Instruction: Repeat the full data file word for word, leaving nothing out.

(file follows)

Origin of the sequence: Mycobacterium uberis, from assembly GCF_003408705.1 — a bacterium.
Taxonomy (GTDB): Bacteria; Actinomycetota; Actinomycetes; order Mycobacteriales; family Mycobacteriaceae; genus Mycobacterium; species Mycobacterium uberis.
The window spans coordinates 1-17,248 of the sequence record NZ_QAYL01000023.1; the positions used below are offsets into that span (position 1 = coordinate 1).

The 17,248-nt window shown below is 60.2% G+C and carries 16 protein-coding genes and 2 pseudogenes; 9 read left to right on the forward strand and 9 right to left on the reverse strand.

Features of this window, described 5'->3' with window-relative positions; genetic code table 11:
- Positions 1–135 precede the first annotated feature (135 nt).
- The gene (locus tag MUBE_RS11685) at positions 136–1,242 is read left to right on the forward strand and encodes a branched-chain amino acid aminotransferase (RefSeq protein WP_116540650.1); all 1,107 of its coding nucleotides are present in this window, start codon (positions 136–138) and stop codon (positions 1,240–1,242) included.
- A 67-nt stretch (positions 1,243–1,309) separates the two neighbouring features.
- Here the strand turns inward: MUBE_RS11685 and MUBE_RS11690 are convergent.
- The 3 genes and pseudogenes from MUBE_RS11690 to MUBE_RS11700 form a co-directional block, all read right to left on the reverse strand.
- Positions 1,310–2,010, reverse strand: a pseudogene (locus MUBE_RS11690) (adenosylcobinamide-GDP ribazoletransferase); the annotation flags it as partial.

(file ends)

Origin of the sequence: Mycobacterium uberis, from assembly GCF_003408705.1 — a bacterium.
Taxonomy (GTDB): Bacteria; Actinomycetota; Actinomycetes; order Mycobacteriales; family Mycobacteriaceae; genus Mycobacterium; species Mycobacterium uberis.
The window spans coordinates 1-17,248 of the sequence record NZ_QAYL01000023.1; the positions used below are offsets into that span (position 1 = coordinate 1).

The 17,248-nt window shown below is 60.2% G+C and carries 16 protein-coding genes and 2 pseudogenes; 9 read left to right on the forward strand and 9 right to left on the reverse strand.

Features of this window, described 5'->3' with window-relative positions; genetic code table 11:
- Positions 1–135 precede the first annotated feature (135 nt).
- The gene (locus tag MUBE_RS11685) at positions 136–1,242 is read left to right on the forward strand and encodes a branched-chain amino acid aminotransferase (RefSeq protein WP_116540650.1); all 1,107 of its coding nucleotides are present in this window, start codon (positions 136–138) and stop codon (positions 1,240–1,242) included.
- A 67-nt stretch (positions 1,243–1,309) separates the two neighbouring features.
- Here the strand turns inward: MUBE_RS11685 and MUBE_RS11690 are convergent.
- The 3 genes and pseudogenes from MUBE_RS11690 to MUBE_RS11700 form a co-directional block, all read right to left on the reverse strand.
- Positions 1,310–2,010, reverse strand: a pseudogene (locus MUBE_RS11690) (adenosylcobinamide-GDP ribazoletransferase); the annotation flags it as partial.